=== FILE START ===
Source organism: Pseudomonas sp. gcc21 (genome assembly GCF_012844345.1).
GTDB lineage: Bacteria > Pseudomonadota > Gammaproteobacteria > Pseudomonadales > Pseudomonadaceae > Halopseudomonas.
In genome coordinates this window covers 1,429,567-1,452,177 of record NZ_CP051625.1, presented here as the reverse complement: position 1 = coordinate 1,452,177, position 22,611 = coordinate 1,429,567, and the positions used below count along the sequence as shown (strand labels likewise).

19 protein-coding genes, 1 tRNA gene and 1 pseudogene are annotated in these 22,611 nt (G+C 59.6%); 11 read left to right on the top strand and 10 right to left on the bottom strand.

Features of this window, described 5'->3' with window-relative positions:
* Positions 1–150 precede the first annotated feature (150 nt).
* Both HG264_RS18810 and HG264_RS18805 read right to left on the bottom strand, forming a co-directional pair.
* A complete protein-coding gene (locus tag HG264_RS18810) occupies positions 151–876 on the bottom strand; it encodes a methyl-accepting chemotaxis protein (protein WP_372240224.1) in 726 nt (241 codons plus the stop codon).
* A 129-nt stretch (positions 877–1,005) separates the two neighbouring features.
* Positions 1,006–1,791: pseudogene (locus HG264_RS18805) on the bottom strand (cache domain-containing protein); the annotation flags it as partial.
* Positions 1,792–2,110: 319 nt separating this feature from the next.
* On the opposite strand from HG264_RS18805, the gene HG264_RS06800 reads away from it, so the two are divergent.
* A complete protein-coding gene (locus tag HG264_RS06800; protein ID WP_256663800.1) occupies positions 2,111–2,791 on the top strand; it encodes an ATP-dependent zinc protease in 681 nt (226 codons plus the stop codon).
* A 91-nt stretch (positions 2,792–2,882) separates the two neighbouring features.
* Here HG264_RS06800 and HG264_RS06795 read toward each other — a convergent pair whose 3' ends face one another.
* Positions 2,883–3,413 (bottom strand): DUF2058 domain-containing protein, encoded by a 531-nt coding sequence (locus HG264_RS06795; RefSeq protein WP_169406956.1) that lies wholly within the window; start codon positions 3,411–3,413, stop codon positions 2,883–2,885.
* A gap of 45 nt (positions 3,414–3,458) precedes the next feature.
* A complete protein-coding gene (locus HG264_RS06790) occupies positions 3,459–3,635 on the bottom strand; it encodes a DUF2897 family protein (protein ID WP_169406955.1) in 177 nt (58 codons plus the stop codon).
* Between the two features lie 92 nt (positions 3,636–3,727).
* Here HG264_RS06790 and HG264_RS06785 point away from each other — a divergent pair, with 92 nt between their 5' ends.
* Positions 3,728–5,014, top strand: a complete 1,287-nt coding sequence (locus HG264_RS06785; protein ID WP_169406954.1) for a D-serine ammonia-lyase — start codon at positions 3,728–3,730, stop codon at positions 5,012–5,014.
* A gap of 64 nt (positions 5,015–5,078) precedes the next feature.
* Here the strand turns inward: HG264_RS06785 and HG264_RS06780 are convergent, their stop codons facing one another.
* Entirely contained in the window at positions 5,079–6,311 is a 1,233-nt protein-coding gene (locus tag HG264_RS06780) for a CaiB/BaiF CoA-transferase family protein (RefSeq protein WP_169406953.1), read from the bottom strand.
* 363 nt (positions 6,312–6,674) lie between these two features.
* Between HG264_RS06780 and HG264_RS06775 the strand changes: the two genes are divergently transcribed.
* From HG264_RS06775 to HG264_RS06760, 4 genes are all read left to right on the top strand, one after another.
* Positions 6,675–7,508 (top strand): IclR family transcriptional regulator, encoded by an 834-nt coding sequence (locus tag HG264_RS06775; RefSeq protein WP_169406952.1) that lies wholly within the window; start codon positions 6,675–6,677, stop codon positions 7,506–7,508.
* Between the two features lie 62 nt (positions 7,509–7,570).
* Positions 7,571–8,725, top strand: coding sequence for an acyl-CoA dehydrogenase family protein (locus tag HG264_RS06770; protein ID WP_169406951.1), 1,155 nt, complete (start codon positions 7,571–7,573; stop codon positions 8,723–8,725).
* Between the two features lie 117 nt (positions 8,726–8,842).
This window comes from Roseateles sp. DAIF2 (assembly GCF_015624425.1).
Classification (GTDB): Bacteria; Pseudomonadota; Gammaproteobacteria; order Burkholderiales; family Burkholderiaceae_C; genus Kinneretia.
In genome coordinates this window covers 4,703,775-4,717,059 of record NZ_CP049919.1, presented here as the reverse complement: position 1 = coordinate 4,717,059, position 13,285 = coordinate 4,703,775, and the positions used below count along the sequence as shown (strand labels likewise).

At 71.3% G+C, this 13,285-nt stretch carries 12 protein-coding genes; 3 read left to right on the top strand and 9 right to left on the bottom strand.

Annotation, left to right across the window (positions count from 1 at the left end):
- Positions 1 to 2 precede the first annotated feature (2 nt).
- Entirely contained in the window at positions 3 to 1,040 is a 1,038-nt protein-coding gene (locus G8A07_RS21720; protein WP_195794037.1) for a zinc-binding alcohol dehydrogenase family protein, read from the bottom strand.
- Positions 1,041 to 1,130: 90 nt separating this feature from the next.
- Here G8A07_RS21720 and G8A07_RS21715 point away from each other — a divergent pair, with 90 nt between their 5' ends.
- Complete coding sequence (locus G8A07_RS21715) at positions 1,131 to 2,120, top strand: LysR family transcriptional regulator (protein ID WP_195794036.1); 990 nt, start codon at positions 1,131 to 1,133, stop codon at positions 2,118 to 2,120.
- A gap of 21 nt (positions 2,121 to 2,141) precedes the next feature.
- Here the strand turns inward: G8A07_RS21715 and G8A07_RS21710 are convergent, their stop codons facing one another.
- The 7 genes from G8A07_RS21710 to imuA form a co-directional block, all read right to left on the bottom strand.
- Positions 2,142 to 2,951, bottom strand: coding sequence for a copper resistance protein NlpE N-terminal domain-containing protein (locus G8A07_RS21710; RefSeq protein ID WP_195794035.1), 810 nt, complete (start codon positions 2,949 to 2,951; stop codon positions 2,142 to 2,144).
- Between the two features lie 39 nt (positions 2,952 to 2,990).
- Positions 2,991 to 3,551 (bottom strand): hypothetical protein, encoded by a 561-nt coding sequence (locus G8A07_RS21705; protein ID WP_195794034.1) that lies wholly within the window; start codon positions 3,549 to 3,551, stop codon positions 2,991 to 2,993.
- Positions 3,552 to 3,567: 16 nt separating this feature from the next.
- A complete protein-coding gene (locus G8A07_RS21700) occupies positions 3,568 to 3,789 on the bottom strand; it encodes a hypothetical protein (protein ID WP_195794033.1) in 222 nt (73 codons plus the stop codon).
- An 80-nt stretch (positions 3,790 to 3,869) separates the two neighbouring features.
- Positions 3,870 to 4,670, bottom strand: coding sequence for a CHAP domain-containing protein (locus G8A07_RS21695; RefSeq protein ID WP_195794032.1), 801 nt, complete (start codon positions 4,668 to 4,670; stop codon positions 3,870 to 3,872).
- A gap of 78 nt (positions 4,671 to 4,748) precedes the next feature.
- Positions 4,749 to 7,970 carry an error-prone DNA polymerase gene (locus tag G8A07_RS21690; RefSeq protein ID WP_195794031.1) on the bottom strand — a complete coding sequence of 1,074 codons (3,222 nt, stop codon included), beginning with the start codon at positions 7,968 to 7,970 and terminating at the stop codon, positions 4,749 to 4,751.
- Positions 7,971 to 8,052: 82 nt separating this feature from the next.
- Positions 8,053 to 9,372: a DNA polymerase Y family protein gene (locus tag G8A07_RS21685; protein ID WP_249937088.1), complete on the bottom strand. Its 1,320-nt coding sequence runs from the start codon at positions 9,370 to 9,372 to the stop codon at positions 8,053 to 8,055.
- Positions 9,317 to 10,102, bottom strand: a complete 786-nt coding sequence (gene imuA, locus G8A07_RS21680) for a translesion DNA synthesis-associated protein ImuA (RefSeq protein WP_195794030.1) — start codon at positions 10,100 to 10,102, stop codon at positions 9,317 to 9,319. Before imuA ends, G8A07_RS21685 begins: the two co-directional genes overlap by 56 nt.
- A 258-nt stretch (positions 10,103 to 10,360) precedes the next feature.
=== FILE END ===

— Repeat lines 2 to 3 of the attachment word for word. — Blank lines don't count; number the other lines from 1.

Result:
GTDB lineage: Bacteria > Pseudomonadota > Gammaproteobacteria > Pseudomonadales > Pseudomonadaceae > Halopseudomonas.
In genome coordinates this window covers 1,429,567-1,452,177 of record NZ_CP051625.1, presented here as the reverse complement: position 1 = coordinate 1,452,177, position 22,611 = coordinate 1,429,567, and the positions used below count along the sequence as shown (strand labels likewise).